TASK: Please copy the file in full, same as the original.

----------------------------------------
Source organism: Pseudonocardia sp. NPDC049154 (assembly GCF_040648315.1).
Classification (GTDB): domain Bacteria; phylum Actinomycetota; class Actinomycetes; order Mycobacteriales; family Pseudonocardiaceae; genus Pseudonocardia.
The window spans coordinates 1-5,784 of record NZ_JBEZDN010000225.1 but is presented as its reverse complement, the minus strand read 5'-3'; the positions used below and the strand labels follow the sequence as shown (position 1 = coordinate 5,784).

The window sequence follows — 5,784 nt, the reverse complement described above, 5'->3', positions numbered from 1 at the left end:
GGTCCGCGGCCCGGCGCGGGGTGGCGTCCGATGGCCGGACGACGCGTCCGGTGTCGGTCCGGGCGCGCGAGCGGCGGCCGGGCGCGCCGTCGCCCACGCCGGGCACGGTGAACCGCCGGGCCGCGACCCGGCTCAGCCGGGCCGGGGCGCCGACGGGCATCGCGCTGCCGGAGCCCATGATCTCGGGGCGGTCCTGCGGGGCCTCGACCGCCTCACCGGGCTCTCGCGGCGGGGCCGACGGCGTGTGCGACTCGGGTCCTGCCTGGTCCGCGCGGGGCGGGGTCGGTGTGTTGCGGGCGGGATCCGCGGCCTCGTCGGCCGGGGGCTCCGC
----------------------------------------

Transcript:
Source organism: Pseudonocardia sp. NPDC049154 (assembly GCF_040648315.1).
Classification (GTDB): domain Bacteria; phylum Actinomycetota; class Actinomycetes; order Mycobacteriales; family Pseudonocardiaceae; genus Pseudonocardia.
The window spans coordinates 1-5,784 of record NZ_JBEZDN010000225.1 but is presented as its reverse complement, the minus strand read 5'-3'; the positions used below and the strand labels follow the sequence as shown (position 1 = coordinate 5,784).

The window sequence follows — 5,784 nt, the reverse complement described above, 5'->3', positions numbered from 1 at the left end:
GGTCCGCGGCCCGGCGCGGGGTGGCGTCCGATGGCCGGACGACGCGTCCGGTGTCGGTCCGGGCGCGCGAGCGGCGGCCGGGCGCGCCGTCGCCCACGCCGGGCACGGTGAACCGCCGGGCCGCGACCCGGCTCAGCCGGGCCGGGGCGCCGACGGGCATCGCGCTGCCGGAGCCCATGATCTCGGGGCGGTCCTGCGGGGCCTCGACCGCCTCACCGGGCTCTCGCGGCGGGGCCGACGGCGTGTGCGACTCGGGTCCTGCCTGGTCCGCGCGGGGCGGGGTCGGTGTGTTGCGGGCGGGATCCGCGGCCTCGTCGGCCGGGGGCTCCGC